def dependency_check_report(): import json file_handler = open('dependency-check-report') json_data = json.loads(file_handler.read()) file_handler.close() dependencies = json_data['dependencies'] for dependency in dependencies: if 'vulnerabilities' in dependency: print('\n==============================================\n') print(dependency['fileName'] + ' : ' + dependency['vulnerabilities']['severity'])
Dependency Check identified 7 vulnerabilities in total. The vulnerable modules identified are:
The full report generated by Dependency Check can be found here.
Auditjs uses the REST API available for OSS Index, which is a public index of known vulnerabilities found in dependencies for various tech stacks, to identify known vulnerabilities and outdated package versions. Once a match is found, the modules are added to the report along with number of associated vulnerabilities found.
Running Auditjs exposed 22 security vulnerabilities in the 5 vulnerable modules identified:
|Module Name||Version||No. of Vulnerabilities|
The full report generated by Auditjs can be found here.
Snyk maintains a database of known vulnerabilities sourced from various origins like other Databases (NVD), issues and pull requests created on GitHub and manual research into finding previously unknown vulnerabilities. When Snyk scans a project, it queries this database to find matches. The matched modules along with the type of vulnerability associated with them get collated into a report.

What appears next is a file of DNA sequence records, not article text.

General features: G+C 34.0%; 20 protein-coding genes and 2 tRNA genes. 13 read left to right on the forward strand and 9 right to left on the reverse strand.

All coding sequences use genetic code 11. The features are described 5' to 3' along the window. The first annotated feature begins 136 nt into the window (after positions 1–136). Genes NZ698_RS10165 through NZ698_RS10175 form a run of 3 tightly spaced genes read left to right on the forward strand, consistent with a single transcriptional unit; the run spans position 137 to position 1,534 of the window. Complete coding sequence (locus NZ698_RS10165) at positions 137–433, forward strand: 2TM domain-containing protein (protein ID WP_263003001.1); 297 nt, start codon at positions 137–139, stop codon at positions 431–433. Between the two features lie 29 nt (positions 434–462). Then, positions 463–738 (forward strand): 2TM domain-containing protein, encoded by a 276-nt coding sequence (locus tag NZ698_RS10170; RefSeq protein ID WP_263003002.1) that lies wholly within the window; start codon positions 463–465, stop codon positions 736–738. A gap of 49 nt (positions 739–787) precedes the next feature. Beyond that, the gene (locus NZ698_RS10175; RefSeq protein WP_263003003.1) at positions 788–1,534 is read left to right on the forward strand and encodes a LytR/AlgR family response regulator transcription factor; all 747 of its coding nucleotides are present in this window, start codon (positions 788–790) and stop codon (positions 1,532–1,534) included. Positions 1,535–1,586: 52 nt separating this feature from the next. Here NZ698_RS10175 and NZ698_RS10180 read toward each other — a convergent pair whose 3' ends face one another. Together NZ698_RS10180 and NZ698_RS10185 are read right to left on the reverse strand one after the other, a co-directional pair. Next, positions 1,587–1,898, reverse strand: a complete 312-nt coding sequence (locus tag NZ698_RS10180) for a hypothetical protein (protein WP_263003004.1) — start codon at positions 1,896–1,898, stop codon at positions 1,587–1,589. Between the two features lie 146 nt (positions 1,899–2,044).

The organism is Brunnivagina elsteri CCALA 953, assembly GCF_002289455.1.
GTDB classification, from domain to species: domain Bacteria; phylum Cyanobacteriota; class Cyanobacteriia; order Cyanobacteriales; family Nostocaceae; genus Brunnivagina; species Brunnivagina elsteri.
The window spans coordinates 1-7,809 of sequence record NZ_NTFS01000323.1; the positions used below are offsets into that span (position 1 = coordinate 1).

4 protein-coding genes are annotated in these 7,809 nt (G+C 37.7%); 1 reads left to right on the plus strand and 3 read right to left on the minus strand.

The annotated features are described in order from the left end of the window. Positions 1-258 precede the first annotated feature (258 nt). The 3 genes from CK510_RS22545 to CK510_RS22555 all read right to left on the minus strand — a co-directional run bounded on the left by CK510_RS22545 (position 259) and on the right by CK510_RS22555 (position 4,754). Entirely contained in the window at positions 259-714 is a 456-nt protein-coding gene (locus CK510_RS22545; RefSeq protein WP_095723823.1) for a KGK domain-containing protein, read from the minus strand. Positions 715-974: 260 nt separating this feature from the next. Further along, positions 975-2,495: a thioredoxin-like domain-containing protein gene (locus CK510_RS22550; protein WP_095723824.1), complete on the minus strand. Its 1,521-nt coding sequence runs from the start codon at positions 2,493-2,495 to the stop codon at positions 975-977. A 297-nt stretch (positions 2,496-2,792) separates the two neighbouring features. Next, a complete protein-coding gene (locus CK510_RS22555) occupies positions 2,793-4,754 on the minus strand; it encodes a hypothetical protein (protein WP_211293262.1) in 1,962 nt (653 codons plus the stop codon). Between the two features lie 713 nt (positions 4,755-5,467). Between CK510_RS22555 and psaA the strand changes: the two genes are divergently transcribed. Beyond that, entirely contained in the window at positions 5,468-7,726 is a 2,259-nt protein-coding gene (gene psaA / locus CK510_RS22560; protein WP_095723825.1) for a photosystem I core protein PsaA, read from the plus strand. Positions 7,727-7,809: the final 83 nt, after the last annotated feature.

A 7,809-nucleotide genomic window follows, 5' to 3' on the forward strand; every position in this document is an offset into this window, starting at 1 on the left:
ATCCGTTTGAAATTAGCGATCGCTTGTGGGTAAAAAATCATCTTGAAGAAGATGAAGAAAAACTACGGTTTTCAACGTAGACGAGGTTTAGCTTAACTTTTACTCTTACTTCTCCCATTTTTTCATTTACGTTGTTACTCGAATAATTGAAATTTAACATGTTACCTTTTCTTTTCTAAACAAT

Like Dependency Check, I wrote a small script in Python to filter relevant information from the report generated. The code can be found as a function below:
def snyk_report(): import json file_handler = open('snyk-report') json_data = json.loads(file_handler.read()) file_handler.close() for vuln in json_data['vulnerabilities']: print('\n==============================================\n') print("Module/Package Name: " + vuln['moduleName']) print('Severity: ' + vuln['severity']) print('Title: ' + vuln['title'])
Snyk exposed 8 security vulnerabilities in the below-listed modules, with the type of vulnerability, the number of vulnerabilities and severity identified:
|Module Name||Type of Vulnerability||No. of Vulnerabilities||Severity|
|mathjs||Arbitrary Code Execution||3||High|
|node-serialize||Arbitrary Code Execution||1||High|
|typed-function||Arbitrary Code Execution||1||High|
|express-fileupload||Denial of Service||1||High|
|mathjs||Arbitrary Code Execution||2||Medium|
The full report generated by Snyk can be found here.
In conclusion, there were two tools that stood out, NodeJsScan and Auditjs, because of the number of vulnerabilities they found. NodeJsScan also went a step ahead and identified a few web-based vulnerabilities, which no other tool did. All the other tools I used were quite close with the vulnerabilities that they found, except for SonarQube which did not find any vulnerability.